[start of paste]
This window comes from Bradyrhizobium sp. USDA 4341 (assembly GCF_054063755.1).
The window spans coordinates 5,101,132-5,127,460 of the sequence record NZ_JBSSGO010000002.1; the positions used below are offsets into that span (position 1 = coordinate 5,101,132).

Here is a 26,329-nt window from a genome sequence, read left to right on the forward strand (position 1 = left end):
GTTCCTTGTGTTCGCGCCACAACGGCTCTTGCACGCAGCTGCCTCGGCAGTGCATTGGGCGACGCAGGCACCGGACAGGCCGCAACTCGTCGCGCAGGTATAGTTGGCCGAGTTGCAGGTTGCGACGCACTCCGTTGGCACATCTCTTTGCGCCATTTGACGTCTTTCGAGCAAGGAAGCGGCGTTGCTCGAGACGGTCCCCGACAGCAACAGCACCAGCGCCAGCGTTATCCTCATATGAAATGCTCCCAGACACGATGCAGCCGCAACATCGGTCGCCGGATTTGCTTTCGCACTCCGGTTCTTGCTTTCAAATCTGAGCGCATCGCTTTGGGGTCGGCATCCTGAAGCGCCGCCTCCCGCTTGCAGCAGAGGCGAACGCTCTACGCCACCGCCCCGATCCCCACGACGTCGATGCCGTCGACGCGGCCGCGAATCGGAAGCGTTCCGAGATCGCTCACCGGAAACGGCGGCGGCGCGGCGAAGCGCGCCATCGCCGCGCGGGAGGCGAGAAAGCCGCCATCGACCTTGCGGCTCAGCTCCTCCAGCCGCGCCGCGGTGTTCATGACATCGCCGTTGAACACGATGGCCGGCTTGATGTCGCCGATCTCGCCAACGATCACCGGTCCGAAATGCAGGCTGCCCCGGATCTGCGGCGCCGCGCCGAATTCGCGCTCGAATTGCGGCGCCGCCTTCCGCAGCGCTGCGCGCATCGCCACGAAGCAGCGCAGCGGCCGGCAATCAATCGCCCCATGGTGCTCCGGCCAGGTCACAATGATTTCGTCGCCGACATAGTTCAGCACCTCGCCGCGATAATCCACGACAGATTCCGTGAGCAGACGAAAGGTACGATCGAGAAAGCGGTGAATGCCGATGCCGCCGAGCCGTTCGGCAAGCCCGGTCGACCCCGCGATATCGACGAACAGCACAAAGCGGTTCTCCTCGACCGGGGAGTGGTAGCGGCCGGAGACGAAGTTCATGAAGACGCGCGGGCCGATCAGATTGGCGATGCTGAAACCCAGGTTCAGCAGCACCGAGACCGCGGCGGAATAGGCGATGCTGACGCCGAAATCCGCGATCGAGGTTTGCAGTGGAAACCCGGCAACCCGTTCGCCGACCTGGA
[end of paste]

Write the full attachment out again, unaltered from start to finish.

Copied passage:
This window comes from Bradyrhizobium sp. USDA 4341 (assembly GCF_054063755.1).
The window spans coordinates 5,101,132-5,127,460 of the sequence record NZ_JBSSGO010000002.1; the positions used below are offsets into that span (position 1 = coordinate 5,101,132).

Here is a 26,329-nt window from a genome sequence, read left to right on the forward strand (position 1 = left end):
GTTCCTTGTGTTCGCGCCACAACGGCTCTTGCACGCAGCTGCCTCGGCAGTGCATTGGGCGACGCAGGCACCGGACAGGCCGCAACTCGTCGCGCAGGTATAGTTGGCCGAGTTGCAGGTTGCGACGCACTCCGTTGGCACATCTCTTTGCGCCATTTGACGTCTTTCGAGCAAGGAAGCGGCGTTGCTCGAGACGGTCCCCGACAGCAACAGCACCAGCGCCAGCGTTATCCTCATATGAAATGCTCCCAGACACGATGCAGCCGCAACATCGGTCGCCGGATTTGCTTTCGCACTCCGGTTCTTGCTTTCAAATCTGAGCGCATCGCTTTGGGGTCGGCATCCTGAAGCGCCGCCTCCCGCTTGCAGCAGAGGCGAACGCTCTACGCCACCGCCCCGATCCCCACGACGTCGATGCCGTCGACGCGGCCGCGAATCGGAAGCGTTCCGAGATCGCTCACCGGAAACGGCGGCGGCGCGGCGAAGCGCGCCATCGCCGCGCGGGAGGCGAGAAAGCCGCCATCGACCTTGCGGCTCAGCTCCTCCAGCCGCGCCGCGGTGTTCATGACATCGCCGTTGAACACGATGGCCGGCTTGATGTCGCCGATCTCGCCAACGATCACCGGTCCGAAATGCAGGCTGCCCCGGATCTGCGGCGCCGCGCCGAATTCGCGCTCGAATTGCGGCGCCGCCTTCCGCAGCGCTGCGCGCATCGCCACGAAGCAGCGCAGCGGCCGGCAATCAATCGCCCCATGGTGCTCCGGCCAGGTCACAATGATTTCGTCGCCGACATAGTTCAGCACCTCGCCGCGATAATCCACGACAGATTCCGTGAGCAGACGAAAGGTACGATCGAGAAAGCGGTGAATGCCGATGCCGCCGAGCCGTTCGGCAAGCCCGGTCGACCCCGCGATATCGACGAACAGCACAAAGCGGTTCTCCTCGACCGGGGAGTGGTAGCGGCCGGAGACGAAGTTCATGAAGACGCGCGGGCCGATCAGATTGGCGATGCTGAAACCCAGGTTCAGCAGCACCGAGACCGCGGCGGAATAGGCGATGCTGACGCCGAAATCCGCGATCGAGGTTTGCAGTGGAAACCCGGCAACCCGTTCGCCGACCTGGA